Consistent engagement is needed to reach many of the residents of the Northeast Kingdom and other rural regions who need the most help to recover after the flooding, said town officials.
These are households headed by elderly or disabled people, and those that have taken in extended families impacted by substance abuse, many including young children. Many could use a hand in clearing out the water and cleaning up what was left behind.
There were a few homes in Glover where cleanup appeared to be challenging the residents’ resources, whether financially, physically or emotionally, said Perron, the town administrator. “Some were overwhelmed with how to do it and what to do, or can’t do it. Some people do not have the capacity to make that happen,” she said.
Atwood estimated that in Barton there are at least 15 homes in town where there still is a significant amount of basic cleanup work to do, removing water-damaged items and housing materials. But for some, she said, “the help that is being accepted is the help that just shows up.”
That was the primary reason David “Opie” Upson, the town manager in Hardwick, declined the state’s offer to put the regional pop-up resource center in Hardwick. After visiting 50 affected households himself earlier in the week, he did not see how the center could help the dozen that still had significant damage they are unable to address, let alone the roughly seven that are not salvageable, he said.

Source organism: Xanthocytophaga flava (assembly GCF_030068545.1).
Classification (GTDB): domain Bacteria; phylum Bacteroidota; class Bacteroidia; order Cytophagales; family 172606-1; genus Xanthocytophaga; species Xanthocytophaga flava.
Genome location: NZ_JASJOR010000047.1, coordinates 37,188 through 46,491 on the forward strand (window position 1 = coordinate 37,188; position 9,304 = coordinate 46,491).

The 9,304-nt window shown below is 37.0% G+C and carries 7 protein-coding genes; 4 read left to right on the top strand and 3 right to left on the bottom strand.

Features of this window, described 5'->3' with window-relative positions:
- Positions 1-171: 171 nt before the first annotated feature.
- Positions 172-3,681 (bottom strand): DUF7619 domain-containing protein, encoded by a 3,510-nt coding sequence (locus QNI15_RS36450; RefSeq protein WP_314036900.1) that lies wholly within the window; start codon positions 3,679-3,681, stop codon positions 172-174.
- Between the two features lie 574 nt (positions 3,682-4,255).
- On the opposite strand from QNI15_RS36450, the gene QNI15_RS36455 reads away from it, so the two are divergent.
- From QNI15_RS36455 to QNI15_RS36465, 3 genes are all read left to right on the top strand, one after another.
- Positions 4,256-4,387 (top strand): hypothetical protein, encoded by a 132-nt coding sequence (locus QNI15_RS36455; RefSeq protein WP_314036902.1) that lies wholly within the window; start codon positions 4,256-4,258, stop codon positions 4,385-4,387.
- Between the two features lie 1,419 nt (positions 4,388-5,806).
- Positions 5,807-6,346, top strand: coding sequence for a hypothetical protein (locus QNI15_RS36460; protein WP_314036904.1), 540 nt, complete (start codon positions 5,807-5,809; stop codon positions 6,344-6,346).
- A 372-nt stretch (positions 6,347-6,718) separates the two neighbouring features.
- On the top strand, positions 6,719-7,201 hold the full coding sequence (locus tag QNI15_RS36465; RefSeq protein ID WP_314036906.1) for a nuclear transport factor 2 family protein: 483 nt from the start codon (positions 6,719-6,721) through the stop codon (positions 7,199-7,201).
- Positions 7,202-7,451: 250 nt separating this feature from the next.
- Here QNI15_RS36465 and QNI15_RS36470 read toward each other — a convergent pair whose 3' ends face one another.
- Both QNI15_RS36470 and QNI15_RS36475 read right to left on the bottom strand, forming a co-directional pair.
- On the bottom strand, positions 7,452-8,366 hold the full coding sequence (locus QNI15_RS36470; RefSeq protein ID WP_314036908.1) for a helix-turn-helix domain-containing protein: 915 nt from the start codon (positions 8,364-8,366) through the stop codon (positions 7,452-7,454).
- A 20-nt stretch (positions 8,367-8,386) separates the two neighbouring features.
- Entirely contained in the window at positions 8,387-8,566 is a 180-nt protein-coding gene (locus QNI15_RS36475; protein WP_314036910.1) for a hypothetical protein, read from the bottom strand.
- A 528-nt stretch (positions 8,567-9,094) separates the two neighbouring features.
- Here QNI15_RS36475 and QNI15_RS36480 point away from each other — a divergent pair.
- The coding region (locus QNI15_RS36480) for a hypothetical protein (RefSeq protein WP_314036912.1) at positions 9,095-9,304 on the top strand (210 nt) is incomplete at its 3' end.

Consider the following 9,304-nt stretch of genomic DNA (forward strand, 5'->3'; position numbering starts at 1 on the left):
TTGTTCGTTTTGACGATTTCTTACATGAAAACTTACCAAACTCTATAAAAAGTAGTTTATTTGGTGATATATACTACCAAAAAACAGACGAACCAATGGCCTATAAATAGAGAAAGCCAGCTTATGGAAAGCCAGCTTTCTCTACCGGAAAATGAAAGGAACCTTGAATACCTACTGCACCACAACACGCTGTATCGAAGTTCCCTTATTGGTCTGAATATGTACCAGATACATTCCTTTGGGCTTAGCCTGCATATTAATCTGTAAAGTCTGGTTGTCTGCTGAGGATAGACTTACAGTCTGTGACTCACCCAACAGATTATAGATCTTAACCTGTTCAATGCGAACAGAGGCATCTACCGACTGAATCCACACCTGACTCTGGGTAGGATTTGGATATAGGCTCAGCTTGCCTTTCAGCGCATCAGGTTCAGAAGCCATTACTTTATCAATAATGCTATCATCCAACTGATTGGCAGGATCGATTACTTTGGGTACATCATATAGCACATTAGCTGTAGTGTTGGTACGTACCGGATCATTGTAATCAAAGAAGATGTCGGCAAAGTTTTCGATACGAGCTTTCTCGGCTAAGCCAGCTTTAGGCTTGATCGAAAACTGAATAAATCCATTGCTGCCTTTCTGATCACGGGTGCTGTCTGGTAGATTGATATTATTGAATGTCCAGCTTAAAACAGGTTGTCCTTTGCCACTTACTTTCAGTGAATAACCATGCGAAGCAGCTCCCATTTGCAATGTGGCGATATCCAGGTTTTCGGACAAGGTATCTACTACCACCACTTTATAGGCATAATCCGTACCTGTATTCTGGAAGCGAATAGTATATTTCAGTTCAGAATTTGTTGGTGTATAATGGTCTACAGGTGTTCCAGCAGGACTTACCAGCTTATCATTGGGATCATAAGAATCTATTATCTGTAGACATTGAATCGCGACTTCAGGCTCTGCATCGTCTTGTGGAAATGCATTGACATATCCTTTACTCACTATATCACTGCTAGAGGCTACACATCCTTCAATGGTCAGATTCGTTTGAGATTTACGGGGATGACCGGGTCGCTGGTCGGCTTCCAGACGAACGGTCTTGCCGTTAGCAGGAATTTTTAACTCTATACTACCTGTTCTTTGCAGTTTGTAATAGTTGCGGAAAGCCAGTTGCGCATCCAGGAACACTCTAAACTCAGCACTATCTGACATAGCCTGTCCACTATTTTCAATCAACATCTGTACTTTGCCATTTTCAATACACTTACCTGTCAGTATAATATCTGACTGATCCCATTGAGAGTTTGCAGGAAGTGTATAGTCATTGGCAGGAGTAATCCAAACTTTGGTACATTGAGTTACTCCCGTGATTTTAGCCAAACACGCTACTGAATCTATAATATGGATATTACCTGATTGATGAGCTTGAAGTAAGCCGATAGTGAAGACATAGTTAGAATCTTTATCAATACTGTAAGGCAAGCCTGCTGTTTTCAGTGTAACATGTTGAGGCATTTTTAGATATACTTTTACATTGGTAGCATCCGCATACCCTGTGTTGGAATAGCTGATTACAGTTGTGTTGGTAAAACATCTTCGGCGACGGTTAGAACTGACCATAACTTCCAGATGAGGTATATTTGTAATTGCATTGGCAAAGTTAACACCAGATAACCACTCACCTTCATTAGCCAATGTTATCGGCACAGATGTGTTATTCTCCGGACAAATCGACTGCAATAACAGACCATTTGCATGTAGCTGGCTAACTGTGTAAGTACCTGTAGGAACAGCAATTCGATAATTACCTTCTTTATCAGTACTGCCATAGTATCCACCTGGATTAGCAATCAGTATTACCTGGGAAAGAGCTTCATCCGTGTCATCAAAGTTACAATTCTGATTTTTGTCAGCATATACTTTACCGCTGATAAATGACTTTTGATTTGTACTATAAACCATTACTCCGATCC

“These are folks that aren’t going to show up at a crisis center. These folks won’t go to a multi-agency anything,” he said. “We need to go to them.”
He had asked his contact at the Agency of Human Services to provide direct individual assistance to those households. “This is a major construction project for these families,” Upson said. Meanwhile, “where they live is not getting any drier.”
Trying to bridge the gap
Across the Northeast Kingdom and the state, family, friends and neighbors are showing up to help each other and their local business community recover. But in every community, there are people who have lost connections to both formal and informal resources.
In Orleans County, like elsewhere, two relatively new nonprofit groups have stepped in to try to bridge the gap.
“The opioid epidemic has destroyed a lot of familial connections,” said Meghan Wayland on Monday afternoon while organizing donated food and cleaning supplies at the NEKO Depot, located in the back rooms of the Orleans Federated Church in Orleans Village. That’s where Northeast Kingdom Organizing set up its own resource center and communication hub within days of the flooding.
NEKO was born out of a collaboration among regional churches, the Caledonia Grange and the Center for Agricultural Economy in Hardwick, starting in 2017. The Orleans church was not one of the original organizations, but supporting the mutual aid group’s mission by opening up its space is an outgrowth of faith, said minister Alyssa May.
The group has been building relationships with people in the most affected communities for more than four years, said Ally Howell, who works for the agricultural nonprofit and is part of the NEKO leadership team.
“We were positioned really well to respond quickly in Barton and Glover and Orleans,” Howell said.
They began checking in with the families they knew as soon as roads were passable, and are trying to be in continuous touch and to understand their goals and needs, said Wayland, who is NEKO’s lead organizer and its primary eyes and ears on the ground.
“It may not look devastating. The pictures are not catastrophic,” they said on Thursday afternoon. “But we live in a region where people have already been on a tightrope. These people are living in low-lying areas and they have been clobbered by this thing.”
‘A delicate dance’
In Hardwick, the leaders of The Civic Standard, a nonprofit operating out of the former Hardwick Gazette building in the village, have been doing similar things. They mobilized volunteers to staff an emergency shelter that opened afternoon June 10, the first night of flooding there.